Nude - Dancer V. Maleeva
Nude - Dancer V. Maleeva

Korolev, Boris Danilovich

1884 - 1963

Nude - Dancer V. Maleeva






Private Collection, Mosocw


In the Korolev Literature

Certificate from Luidmilla Marts, curator of second half of the 20th century at the Tretyakov Gallery

Nude - Dancer V. Maleeva is beautiful study of the female form.  Korelev, one of the most talented of the first generation of Soviet Sculptors depicts the famous ballerina Vera Maleeva sitting whilst stretching an arm around the side of her head, possibly adjusting her hair.  Such unusual poses were often used by Korolev who seemed to delight on giving himself difficult and challenging compositions to master.  The pose, although usual, is entirely convincing, and the result is a beautiful and memorable nude study.  The bronze has a glow derived from a light green patination over the honey coloured metal.  Many of the bronzes of this pre-war period were melted down for their metal to be used in gun manufacture during World War II and this magnificent statue is a rare survival outside of a museum.

Korolev 2

Korolyóv stands at the origins of the Soviet school of sculpture, its mainstream, but he also was one of the leading figures in the avant-garde movement. In 1920s he played a prime role in the realization of Lenin's plan of monumental propaganda. In his own sculptural works Korolyóv combined Realism with elements of Impressionism and Cubism.

Born in Moscow and educated at the Moscow School of Painting, Sculpture and Architecture under Sergei Volnukhin, Korolev was a committed revolutionary, deported twice for his political activity, and a leading figure of avant-garde sculpture in revolutionary Russia.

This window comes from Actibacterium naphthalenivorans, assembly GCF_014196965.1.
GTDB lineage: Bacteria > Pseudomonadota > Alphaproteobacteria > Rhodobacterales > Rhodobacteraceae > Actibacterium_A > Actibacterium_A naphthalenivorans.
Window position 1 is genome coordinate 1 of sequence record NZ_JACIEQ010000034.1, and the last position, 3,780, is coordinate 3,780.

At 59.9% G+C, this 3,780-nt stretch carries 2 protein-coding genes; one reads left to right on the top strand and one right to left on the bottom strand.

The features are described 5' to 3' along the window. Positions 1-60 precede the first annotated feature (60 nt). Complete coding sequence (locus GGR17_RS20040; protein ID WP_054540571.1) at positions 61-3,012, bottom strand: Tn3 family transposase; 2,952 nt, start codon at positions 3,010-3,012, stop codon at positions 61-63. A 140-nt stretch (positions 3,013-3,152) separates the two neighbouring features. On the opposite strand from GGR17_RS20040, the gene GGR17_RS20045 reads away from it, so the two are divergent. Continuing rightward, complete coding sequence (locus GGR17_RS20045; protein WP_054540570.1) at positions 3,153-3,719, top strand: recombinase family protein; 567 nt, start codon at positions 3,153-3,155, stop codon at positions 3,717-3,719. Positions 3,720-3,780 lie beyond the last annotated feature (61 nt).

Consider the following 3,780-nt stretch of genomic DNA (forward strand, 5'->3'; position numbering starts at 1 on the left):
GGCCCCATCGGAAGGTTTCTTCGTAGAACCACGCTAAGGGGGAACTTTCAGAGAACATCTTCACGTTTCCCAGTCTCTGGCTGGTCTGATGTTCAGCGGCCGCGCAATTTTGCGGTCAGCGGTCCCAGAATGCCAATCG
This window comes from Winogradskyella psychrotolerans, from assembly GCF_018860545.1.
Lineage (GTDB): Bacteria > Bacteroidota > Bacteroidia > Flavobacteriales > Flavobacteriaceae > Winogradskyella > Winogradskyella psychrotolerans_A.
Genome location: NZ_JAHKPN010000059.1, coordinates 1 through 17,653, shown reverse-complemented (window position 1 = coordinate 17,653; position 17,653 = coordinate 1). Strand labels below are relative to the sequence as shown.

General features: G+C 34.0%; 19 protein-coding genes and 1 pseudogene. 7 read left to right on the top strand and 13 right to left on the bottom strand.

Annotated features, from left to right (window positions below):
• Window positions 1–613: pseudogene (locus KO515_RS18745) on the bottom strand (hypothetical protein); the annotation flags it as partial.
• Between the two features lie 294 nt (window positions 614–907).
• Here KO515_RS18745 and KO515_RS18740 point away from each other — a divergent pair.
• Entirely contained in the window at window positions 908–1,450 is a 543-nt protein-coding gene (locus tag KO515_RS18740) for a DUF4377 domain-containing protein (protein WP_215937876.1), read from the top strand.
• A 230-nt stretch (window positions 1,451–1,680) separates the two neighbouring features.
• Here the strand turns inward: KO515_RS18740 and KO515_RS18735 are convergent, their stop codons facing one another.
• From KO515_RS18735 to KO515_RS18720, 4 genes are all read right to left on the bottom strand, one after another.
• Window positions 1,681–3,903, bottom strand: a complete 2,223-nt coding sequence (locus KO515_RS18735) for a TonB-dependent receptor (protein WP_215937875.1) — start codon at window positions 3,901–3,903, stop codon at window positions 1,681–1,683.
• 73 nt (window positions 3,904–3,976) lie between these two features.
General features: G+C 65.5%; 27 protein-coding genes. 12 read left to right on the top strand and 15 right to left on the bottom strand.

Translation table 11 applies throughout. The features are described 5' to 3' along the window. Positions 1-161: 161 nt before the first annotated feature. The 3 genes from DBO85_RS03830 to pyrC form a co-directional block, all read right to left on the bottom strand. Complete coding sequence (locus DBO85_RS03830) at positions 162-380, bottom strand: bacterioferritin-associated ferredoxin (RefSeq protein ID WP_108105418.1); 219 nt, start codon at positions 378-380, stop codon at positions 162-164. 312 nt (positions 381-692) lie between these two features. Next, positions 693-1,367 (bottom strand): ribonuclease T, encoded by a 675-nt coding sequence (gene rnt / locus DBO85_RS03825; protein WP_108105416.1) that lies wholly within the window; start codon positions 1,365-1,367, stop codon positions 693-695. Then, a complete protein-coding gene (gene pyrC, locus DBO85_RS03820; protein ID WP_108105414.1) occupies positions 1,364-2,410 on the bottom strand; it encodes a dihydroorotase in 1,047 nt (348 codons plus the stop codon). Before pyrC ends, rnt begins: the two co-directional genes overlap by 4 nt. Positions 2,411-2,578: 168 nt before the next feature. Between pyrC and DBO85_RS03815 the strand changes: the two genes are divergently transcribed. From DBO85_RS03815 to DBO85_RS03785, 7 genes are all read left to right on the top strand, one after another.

Korolev 4

He was an active participant in the execution of Lenin's Monumental Propaganda Plan of April 1918, which encouraged the destruction of Tsarist monuments and the rapid production of Soviet-themed sculptures and bas-reliefs. Unfortunately Korolev's rapidly produced 1919 concrete statue of Mikhail Bakunin, done in a Cubo-Futurist style and set up in Moscow, proved to be deeply unpopular and was dismantled within weeks.

Despite changing tastes, Korolev continued working in Cubist style into the 1920s, and became professor of sculpture at the Soviet state art school, Vkhutemas. In 2009 he was the subject of a major retrospective at the Tretyakov Gallery.[1]

Korolev is buried in Novodevichy Cemetery[2]


Significant works include:

  • the granite Fighters of the Revolution in Saratov, completed in 1925, with a cubist base
  • bronze and granite figure of Nikolay Bauman, Moscow, 1931
  • a number of statues of Lenin, including a bronze of Lenin in Independence Square of Tashkent, completed in 1936 and replaced in 1991

  1. Jump up^ "BORIS KOROLEV. SCULPTURE. GRAPHICS. TO THE 125TH ANNIVERSARY"The State Tretyakov Gallery. Retrieved 3 April 2013.
  2. Jump up^ "Королев Борис Данилович" Retrieved 3 April 2013.
  • Bol'shaya sovetskaya entsiklopediia (the Great Soviet encyclopedia) (3d ed., vol. 13). (1973). Moscow.: Izdatel'stvo "Sovetskaya Entsiklopediya".
  • Grabar, I. (Ed.). (1957). Istoriya Russkogo Iskusstva (The History of Russian Art) (Vol. XI). Moscow: USSR Academy of Sciences.
  • Latushkin, A.V. (1986). Pam'yatnik N.E. Baumanu (Monument to N. Bauman in Moscow). Moscow: Moskovskiy rabochiy.
  • Fomina, N.N., Yakhont, O.V. (1989). Korolyov, B.D. Iz literaturnogo naslediya. Perepiska. Sovremenniki o skul'ptore (Korolyóv, B.D. Excerpts from archives and published literary works. Correspondence. Contemporaries on the sculptor. Moscow: Sovetskiy khudozhnik.

    Online Biography in Russian






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